Remedial action can be to break agreements with customers and workers and impose more favorable financial terms on owners. In a recent essay, Skeel warned of a “populist backlash” against such practices: “There is a lot of unease about the current form of bankruptcy.”
New York-based Apollo is raising billions to invest in companies like Phoenix from public investment funds like the Pennsylvania Teachers’ (PSERS) and State Workers’ (SERS) pension schemes in hopes of making big profits. Billionaire Sixers’ principal owner, Josh Harris, is a former managing partner.
Phoenix, with three Apollo executives at the helm of the board, including the chairman, and a half-billion-dollar debt burden, five times the current value of the trucks, moveable buildings, and other assets it owns in the U.S. seemed on the fence similar goal of escaping its own commitments—before Nucor balked.
companies at odds
In a January filing, Nucor said it could not accept Phoenix’s “drastically above-market and anti-competitive pricing” or negotiate acceptable new terms. Nucor asked US Bankruptcy Judge Mary F. Walrath for the District of Delaware to order Phoenix to conduct an “orderly liquidation” of its operations at the Nucor mills so it could make other arrangements to process slag and keep them running .
Nucor said that during Apollo’s management, Phoenix offered “a lack of preventative maintenance,” which put workers at risk. It said owners lost experienced managers and slowed the flow of slag, causing waste to threaten operations at key Nucor plants in Mississippi, Arkansas and Kentucky, which together accounted for about 7% of steel produced in the US, according to industry figures.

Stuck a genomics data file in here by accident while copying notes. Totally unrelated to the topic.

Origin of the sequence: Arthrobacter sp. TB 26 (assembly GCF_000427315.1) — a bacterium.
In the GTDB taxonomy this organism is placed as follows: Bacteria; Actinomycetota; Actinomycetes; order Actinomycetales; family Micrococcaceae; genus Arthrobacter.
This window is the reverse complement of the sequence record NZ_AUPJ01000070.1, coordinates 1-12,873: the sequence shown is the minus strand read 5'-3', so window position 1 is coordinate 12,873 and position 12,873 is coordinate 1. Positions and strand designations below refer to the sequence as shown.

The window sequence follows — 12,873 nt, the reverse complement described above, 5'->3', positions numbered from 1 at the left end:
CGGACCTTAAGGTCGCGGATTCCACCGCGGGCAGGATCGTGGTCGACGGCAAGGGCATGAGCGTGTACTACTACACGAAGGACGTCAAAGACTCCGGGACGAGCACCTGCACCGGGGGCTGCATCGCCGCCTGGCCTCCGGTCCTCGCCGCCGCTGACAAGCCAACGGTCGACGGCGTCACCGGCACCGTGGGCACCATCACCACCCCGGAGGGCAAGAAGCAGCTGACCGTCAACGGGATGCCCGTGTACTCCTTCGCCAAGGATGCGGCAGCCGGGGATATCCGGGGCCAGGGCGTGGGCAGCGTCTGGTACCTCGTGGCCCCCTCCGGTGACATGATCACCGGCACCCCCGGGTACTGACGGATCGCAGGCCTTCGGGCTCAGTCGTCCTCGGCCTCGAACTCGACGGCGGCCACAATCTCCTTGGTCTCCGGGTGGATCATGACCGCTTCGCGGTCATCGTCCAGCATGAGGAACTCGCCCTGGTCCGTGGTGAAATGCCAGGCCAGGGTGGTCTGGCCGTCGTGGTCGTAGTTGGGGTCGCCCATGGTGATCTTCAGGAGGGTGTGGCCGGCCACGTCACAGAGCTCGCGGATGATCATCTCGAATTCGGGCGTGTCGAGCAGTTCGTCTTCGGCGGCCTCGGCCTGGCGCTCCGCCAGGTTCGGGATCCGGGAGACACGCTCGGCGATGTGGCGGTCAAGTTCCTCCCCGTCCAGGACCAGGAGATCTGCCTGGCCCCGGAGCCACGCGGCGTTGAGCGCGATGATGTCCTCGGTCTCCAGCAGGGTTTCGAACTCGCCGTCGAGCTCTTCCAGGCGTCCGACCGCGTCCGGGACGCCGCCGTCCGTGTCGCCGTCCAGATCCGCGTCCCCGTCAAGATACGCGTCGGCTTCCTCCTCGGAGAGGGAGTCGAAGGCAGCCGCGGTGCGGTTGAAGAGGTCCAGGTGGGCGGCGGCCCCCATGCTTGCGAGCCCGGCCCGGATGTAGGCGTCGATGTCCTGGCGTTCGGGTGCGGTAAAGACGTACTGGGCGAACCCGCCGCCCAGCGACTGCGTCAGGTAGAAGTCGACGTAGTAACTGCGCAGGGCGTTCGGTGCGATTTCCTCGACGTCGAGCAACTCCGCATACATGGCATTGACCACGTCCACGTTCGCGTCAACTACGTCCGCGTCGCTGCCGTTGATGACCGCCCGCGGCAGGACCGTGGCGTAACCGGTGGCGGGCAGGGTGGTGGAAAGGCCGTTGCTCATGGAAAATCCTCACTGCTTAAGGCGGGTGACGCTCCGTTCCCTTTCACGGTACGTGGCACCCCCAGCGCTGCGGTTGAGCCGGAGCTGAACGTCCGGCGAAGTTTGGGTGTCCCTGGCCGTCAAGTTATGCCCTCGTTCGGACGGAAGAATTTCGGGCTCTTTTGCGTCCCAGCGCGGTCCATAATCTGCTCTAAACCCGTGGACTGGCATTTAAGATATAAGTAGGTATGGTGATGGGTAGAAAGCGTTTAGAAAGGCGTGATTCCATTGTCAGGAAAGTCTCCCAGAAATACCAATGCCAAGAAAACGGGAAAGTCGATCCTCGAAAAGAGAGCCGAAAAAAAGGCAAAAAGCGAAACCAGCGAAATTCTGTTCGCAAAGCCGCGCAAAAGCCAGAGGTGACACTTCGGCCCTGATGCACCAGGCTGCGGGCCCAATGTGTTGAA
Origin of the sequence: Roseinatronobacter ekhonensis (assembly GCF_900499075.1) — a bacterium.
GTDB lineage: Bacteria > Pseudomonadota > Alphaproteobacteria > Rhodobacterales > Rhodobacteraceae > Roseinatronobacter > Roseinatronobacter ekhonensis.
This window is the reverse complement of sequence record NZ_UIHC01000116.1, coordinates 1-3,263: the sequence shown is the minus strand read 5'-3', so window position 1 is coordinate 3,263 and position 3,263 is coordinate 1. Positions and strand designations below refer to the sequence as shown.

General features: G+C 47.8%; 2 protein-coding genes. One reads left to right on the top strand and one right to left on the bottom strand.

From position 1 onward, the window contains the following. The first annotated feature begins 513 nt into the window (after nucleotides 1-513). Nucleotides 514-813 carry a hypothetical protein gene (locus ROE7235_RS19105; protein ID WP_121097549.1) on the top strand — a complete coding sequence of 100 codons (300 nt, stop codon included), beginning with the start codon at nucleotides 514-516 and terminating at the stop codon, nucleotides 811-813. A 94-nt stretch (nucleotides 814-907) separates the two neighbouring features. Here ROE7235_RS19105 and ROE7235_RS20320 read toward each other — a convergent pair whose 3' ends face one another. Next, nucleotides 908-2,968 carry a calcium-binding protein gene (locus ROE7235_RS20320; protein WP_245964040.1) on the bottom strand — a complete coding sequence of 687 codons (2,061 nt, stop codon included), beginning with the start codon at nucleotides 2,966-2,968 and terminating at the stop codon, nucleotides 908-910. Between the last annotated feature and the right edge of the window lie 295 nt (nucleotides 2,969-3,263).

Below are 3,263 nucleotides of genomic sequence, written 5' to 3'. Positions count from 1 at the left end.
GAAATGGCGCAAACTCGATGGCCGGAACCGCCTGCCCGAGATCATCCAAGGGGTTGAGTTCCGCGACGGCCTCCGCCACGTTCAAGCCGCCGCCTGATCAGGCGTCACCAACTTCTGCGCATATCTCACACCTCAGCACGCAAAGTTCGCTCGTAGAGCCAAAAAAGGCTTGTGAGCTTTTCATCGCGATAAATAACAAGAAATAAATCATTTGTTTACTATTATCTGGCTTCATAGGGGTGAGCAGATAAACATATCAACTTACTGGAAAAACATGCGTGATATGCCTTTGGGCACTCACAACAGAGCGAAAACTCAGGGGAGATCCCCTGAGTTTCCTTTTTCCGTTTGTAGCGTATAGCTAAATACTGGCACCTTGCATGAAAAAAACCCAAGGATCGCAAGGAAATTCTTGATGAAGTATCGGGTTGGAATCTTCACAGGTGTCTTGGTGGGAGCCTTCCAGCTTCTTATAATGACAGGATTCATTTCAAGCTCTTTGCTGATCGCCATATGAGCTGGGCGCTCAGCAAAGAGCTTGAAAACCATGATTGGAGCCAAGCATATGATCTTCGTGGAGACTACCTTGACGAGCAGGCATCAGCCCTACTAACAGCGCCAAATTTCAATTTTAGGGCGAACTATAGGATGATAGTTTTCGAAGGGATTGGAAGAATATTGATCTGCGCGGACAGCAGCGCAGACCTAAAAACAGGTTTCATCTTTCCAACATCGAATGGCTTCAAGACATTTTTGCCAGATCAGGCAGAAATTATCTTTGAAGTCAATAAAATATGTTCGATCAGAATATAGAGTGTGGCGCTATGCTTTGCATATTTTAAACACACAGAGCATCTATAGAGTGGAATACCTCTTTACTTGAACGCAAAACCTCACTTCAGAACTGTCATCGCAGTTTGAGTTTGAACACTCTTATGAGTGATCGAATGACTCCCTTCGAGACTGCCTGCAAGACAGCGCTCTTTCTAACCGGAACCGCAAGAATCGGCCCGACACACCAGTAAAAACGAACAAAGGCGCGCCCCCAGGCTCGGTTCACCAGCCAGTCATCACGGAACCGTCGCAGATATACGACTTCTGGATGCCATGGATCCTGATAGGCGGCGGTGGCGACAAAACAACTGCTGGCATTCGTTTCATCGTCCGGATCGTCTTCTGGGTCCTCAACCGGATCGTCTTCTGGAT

Nucor also cited a couple of dangerous incidents it wanted to link to poor maintenance — a Jan. 6 fire at its Arkansas facility in a vehicle transporting molten slag without a fire suppression system, and a slag loader fire at a Mississippi plant.” for abuse”.
In total, approximately 160,000 tons of unprocessed slag and metal tailings accumulated at the Phoenix sites that supply Nucor plants. Nucor blamed “Phoenix’s equipment failures, staff shortages and poor performance”. Nucor estimates it will have to pay another company $5.5 million to clean everything up — if it can do so without violating its environmental permits.
Phoenix lawyers called Nucor’s claims “outrageous” and said it offered little evidence to support its sweeping claims.
In a hearing on Jan. 23, Phoenix attorneys said the company invested $125 million in Nucor’s facilities, but instead of growing profits, it lost money because Nucor didn’t ramp up production as promised.
The Nucor deal at the Arkansas plant “was very undervalued” — in fact, “our lead loss maker,” Phoenix chief operations officer Robert Richard testified Jan. 23.
Richard asked Walrath not to impose the detailed terms that Nucor and some other customers wanted. He compared the complexity of moving devices to new customers to the computer game Tetris, where puzzle pieces have to be put together within time limits.
Phoenix attorneys agreed that Phoenix’s services are “vital” to Nucor and that closing it would cost Nucor millions.
Lawyers for companies that own and finance some of the equipment used by Phoenix supported Nucor’s claims. “It really has turned into a bit of a mess,” said Adam Hiller, an attorney for the financial firms. He asked the judge for an “orderly” plan.
Walrath said she, too, is concerned about Nucor’s complaints but has so far refrained from ordering Phoenix to detail its exit plans, instead urging the two sides to continue discussions, slag pile or not.